- Be genuine
If creativity isn’t your cup of tea, simply be genuine. Don’t flatter and don’t lie about your excitement to work with the company if in reality it isn’t so – your praise will look fake, and it won’t help you to win an interview. Being genuine in your writing also means that you will likely have to write a new cover letter for each job opening (or at least to customize it).
Do you have a thing for creative writing? Great. Just keep in mind that creativity in cover letters works best in creative industries (such as design, marketing, media, etc.). Sending an ironic and creative cover letter for an auditor role can be misinterpreted. Being genuine yet following the industry rules is also one of the dos of modern resume.
- Focus on the future, not the past
Your resume is all about what you have accomplished professionally so far. Given this, your cover letter shouldn’t be focused on the past as well – not only such letters are uninteresting to read, but also paraphrasing a resume is the waste of cover letter space.
Instead, focus on your career goals and preferred areas of growth. Highlight the skills you are currently developing and show what motivates you to continue your career this way. Tie your cover letter with a job description closely and showcase that you’ll be able to fulfill roles and tasks mentioned in the job posting. A cover letter exuding confidence about your professional future looks more attractive than those stuck in the past.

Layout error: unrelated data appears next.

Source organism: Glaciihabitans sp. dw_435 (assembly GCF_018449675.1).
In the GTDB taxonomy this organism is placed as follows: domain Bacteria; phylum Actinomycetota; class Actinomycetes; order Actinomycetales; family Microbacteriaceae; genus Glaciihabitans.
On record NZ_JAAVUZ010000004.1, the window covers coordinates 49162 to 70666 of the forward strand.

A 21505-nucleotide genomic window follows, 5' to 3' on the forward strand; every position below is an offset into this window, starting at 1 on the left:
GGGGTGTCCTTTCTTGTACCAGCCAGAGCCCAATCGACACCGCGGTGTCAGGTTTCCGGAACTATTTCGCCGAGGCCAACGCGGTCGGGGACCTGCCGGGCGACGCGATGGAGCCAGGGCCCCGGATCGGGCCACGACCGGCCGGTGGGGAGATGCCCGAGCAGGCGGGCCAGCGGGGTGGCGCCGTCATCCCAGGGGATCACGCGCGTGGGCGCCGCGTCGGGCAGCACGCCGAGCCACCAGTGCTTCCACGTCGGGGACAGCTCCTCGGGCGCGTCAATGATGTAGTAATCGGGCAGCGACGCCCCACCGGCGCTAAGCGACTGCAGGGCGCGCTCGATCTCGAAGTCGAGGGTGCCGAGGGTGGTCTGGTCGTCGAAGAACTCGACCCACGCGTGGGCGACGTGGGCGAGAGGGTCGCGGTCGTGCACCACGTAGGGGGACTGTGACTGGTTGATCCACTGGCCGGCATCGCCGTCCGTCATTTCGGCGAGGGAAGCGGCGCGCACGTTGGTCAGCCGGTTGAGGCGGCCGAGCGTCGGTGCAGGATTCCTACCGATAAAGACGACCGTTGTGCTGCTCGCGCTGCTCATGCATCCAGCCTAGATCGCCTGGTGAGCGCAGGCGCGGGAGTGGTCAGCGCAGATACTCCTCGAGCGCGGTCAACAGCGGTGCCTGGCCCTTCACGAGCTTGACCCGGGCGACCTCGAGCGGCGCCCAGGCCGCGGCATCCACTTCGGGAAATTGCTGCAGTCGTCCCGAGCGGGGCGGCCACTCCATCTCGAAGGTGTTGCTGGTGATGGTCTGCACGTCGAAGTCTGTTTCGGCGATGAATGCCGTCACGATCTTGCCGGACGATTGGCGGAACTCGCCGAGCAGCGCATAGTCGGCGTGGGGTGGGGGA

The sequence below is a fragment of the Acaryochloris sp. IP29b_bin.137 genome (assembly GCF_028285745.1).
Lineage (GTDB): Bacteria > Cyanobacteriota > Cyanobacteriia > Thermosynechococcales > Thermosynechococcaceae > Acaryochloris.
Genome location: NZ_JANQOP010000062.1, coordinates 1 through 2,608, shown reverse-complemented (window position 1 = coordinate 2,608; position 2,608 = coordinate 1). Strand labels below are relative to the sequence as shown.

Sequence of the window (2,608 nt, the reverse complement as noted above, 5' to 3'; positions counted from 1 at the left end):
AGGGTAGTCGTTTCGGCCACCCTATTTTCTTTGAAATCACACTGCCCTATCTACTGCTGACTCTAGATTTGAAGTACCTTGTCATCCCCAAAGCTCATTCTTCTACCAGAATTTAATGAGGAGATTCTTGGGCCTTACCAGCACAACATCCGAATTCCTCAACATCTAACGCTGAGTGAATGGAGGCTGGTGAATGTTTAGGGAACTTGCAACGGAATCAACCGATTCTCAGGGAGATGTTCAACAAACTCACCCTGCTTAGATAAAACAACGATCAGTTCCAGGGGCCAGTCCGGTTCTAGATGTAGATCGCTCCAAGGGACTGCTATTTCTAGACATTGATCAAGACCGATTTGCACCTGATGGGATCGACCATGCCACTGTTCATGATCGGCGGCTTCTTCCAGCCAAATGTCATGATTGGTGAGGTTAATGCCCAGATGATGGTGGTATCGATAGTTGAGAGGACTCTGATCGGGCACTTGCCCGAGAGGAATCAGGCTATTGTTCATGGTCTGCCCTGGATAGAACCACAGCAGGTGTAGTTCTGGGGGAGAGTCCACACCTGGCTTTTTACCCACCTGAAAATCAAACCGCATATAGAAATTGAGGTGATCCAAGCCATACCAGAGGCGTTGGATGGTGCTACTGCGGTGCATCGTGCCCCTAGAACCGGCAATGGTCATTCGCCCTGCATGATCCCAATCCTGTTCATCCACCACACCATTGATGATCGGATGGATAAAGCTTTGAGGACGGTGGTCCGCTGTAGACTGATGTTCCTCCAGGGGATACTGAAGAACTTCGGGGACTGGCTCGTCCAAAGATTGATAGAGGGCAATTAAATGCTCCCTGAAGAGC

- Take advantage of figures
You are probably aware that figures and percentages work magic on your resume. Figures highlight your orientation on result, prove your professionalism and guide the hiring manager’s attention as they read. Why not use the same trick on your covering letter?
You don’t need to repeat all the stats from your resume – choose 2-3 the most impressive and relevant accomplishments supported by figures. By showing you performed well in the past, you allow the prospective employer to anticipate your future successes if they hire you (because it’s how the behavioral approach works).
Lack measurable accomplishments? Read more about personal development in the workplace: http://resumeperk.com/blog/importance-of-personal-development-in-the-workplace.
- Address their pain points
Typically, if the company has posted a job, they have a problem that hiring you should solve. They are looking to hire someone who is not the most experienced or knowledgeable, but rather excels at performing the range of tasks their business will benefit from.
For instance, the company is a new business looking to expand the client base. If they are looking to hire a sales manager, they’re in need of someone who can acquire clients and generate new leads. And here’s what you can do in a cover letter: highlight the successful examples of attracting new clients and turning them into regular ones. Learn as much about the company to identify their pain points: browse their website, media articles, and more. If you anticipate the pain point right, the hiring manager will see you as the perfect fit for the role at a glance.
Step 2. Editing and proofreading
- Take a break after the writing